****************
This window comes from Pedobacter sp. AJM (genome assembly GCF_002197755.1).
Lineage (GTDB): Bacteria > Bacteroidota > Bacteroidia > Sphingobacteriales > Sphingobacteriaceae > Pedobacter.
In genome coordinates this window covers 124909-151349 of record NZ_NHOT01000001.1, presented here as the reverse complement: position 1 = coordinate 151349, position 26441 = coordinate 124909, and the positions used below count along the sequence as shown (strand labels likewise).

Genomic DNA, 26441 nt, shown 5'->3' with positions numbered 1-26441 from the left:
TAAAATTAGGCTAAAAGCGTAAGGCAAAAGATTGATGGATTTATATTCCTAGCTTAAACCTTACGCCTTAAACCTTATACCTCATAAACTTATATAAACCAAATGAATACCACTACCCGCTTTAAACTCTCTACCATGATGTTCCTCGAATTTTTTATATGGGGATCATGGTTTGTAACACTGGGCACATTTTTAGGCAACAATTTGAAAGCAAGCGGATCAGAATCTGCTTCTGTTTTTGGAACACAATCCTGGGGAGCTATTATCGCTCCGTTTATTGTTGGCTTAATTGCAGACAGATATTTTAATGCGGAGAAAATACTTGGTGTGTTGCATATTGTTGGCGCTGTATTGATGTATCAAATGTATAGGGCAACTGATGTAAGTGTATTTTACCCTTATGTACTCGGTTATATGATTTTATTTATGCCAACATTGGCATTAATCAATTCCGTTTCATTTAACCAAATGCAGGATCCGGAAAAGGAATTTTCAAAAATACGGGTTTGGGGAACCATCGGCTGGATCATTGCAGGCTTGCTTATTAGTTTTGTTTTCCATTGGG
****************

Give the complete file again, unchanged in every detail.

This window comes from Pedobacter sp. AJM (genome assembly GCF_002197755.1).
Lineage (GTDB): Bacteria > Bacteroidota > Bacteroidia > Sphingobacteriales > Sphingobacteriaceae > Pedobacter.
In genome coordinates this window covers 124909-151349 of record NZ_NHOT01000001.1, presented here as the reverse complement: position 1 = coordinate 151349, position 26441 = coordinate 124909, and the positions used below count along the sequence as shown (strand labels likewise).

Genomic DNA, 26441 nt, shown 5'->3' with positions numbered 1-26441 from the left:
TAAAATTAGGCTAAAAGCGTAAGGCAAAAGATTGATGGATTTATATTCCTAGCTTAAACCTTACGCCTTAAACCTTATACCTCATAAACTTATATAAACCAAATGAATACCACTACCCGCTTTAAACTCTCTACCATGATGTTCCTCGAATTTTTTATATGGGGATCATGGTTTGTAACACTGGGCACATTTTTAGGCAACAATTTGAAAGCAAGCGGATCAGAATCTGCTTCTGTTTTTGGAACACAATCCTGGGGAGCTATTATCGCTCCGTTTATTGTTGGCTTAATTGCAGACAGATATTTTAATGCGGAGAAAATACTTGGTGTGTTGCATATTGTTGGCGCTGTATTGATGTATCAAATGTATAGGGCAACTGATGTAAGTGTATTTTACCCTTATGTACTCGGTTATATGATTTTATTTATGCCAACATTGGCATTAATCAATTCCGTTTCATTTAACCAAATGCAGGATCCGGAAAAGGAATTTTCAAAAATACGGGTTTGGGGAACCATCGGCTGGATCATTGCAGGCTTGCTTATTAGTTTTGTTTTCCATTGGG